1.     Brave conversations
  2.     With us, not for us
  3.     Power sharing

 

We commit to these principles below because by pursuing racial equity, we will create more just and inclusive organizations and communities, open our institutions to more people, right historical wrongs, and become stronger, more resilient and more vital organizations.

The Racial Equity working group consists of the following leaders:

  • Torrie Allen, Oregon Shakespeare Festival
  • Phillip Bahar, Chicago Humanities Festival
  • Jenny Bilfield, Washington Performing Arts Society
  • Priscilla Block, St. Louis ArtWorks
  • Julie Decker, Anchorage Museum
  • Laurie de Koch, Seattle JazzED
  • Ruth Dickey, Seattle Arts & Lectures
  • Scott Harrison, Los Angeles Chamber Orchestra
  • Suzan Jenkins, Arts and Humanities Council of Montgomery County
  • Jennifer McEwen, Town of Hilton Head Island
  • Alissa Novoselick, Living Arts
  • Teal Thibaud, Glass House Collective
  • Sunny Widmann, NAS

 

 

Brave Conversations

We commit to having brave conversations. The path to racial equity is fraught with deep-seated emotion and conflicting perspectives. As leaders, we will create cultures where learning is valued above being right and where individuals are invited to bring their whole, vulnerable selves to the conversation. We will model this by engaging in deep listening, asking questions, and not being afraid of acknowledging tension in a conversation. We will actively seek disconfirming information to challenge our own assumptions.  We use the term “conversation” but know that this journey to equity has a longer timeline than a single meeting.

 

We commit to:

 

 

With Us Not For Us

We commit to the creation, implementation, and transformation of programs with – not for – the people we serve. The path to racial equity is a continuous effort that must actively facilitate self-representation, meaningful input, leadership, and shared decision-making forthose who have lived the experience of being in an under-represented group. We recognize that we cannot and should not assume that one under-represented community speaks for all under-represented communities, nor assume that one member of a community represents all members of their community. Often this inclusion of diversity is complicated, multifaceted, inelegant and iterative, but it is critical to building organizations that serve their communities in authentic, responsible and sustainable ways.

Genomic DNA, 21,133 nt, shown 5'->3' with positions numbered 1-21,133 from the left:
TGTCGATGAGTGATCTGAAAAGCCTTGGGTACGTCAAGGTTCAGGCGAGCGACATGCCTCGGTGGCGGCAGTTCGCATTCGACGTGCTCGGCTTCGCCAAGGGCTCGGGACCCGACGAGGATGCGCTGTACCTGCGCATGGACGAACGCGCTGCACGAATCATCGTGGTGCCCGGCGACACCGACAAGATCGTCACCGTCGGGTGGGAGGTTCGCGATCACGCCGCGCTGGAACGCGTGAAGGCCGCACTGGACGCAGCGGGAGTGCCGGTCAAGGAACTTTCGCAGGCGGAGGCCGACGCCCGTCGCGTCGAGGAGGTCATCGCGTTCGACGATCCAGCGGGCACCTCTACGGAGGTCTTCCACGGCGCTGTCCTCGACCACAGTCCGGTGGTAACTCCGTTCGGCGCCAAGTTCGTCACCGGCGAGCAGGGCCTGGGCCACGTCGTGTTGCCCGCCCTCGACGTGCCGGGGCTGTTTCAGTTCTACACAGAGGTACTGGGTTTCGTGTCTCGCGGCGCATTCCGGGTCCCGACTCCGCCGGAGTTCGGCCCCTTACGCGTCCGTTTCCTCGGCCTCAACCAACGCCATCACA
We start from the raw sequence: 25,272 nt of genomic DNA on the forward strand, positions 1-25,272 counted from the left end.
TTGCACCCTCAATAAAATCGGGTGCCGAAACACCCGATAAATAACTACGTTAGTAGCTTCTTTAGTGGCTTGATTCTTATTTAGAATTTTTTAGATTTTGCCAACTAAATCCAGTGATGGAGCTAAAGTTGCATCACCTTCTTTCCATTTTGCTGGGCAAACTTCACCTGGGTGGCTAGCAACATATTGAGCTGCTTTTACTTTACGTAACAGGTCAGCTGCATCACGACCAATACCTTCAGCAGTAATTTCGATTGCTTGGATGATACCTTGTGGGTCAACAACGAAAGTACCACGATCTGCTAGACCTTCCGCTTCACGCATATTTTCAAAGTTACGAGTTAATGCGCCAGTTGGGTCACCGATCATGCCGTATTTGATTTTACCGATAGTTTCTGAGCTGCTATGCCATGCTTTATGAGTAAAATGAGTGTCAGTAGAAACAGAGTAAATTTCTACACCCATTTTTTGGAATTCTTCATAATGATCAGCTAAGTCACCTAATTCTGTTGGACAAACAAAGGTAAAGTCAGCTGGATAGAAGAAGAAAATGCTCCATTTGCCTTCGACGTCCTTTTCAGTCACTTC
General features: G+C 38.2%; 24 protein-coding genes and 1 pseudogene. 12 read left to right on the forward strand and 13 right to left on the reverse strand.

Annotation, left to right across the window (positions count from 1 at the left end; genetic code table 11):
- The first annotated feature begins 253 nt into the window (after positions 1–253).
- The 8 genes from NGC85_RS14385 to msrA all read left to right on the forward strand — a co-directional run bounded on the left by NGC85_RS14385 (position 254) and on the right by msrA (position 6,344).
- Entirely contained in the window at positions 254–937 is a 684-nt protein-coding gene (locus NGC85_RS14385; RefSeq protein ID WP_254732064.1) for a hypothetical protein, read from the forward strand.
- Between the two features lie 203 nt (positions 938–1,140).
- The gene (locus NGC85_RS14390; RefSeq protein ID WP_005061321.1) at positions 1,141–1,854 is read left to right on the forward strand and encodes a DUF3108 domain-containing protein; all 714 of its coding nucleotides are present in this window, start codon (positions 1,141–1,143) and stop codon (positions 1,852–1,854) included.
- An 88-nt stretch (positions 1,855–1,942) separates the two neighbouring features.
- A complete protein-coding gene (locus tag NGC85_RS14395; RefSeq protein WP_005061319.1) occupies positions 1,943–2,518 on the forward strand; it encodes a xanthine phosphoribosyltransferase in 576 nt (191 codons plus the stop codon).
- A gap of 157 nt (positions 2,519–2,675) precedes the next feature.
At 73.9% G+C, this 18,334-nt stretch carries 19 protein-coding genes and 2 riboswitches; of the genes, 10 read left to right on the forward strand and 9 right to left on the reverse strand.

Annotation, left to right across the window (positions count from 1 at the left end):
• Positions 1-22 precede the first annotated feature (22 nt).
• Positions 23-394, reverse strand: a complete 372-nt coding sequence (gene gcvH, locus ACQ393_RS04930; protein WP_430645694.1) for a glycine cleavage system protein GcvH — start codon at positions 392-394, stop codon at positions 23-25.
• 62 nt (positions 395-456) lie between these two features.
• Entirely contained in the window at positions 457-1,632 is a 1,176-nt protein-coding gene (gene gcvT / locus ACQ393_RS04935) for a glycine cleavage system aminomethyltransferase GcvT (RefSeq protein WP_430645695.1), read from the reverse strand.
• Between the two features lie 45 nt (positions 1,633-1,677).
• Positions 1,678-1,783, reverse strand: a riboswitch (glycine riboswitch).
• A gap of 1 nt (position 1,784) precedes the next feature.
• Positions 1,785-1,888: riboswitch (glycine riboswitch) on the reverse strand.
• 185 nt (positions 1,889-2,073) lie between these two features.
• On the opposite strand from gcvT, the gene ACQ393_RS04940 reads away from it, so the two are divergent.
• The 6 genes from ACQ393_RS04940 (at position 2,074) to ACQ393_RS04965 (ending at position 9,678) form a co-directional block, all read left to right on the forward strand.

We commit to:

 

 

Power Sharing

We commit to engaging in power sharing. Reaching racial equity cannot be possible unless we recognize and challenge power imbalances within our communities and professional structures. We must recognize that racial inequality is one of the greatest injustices of all time and work toward a more balanced power dynamic. We will question socio-historical contexts and structural factors that will hopefully lead to community-driven, shared leadership with a balance of power amongst all partners.

Many of us inherited structures and systems that do not serve our power sharing principle. As we commit to the below points, we acknowledge that much of this might feel like uncharted territory and mistakes will undoubtedly be made. Our intention is to continue working towards these commitments, despite any missteps we experience along the way.

 

We commit to: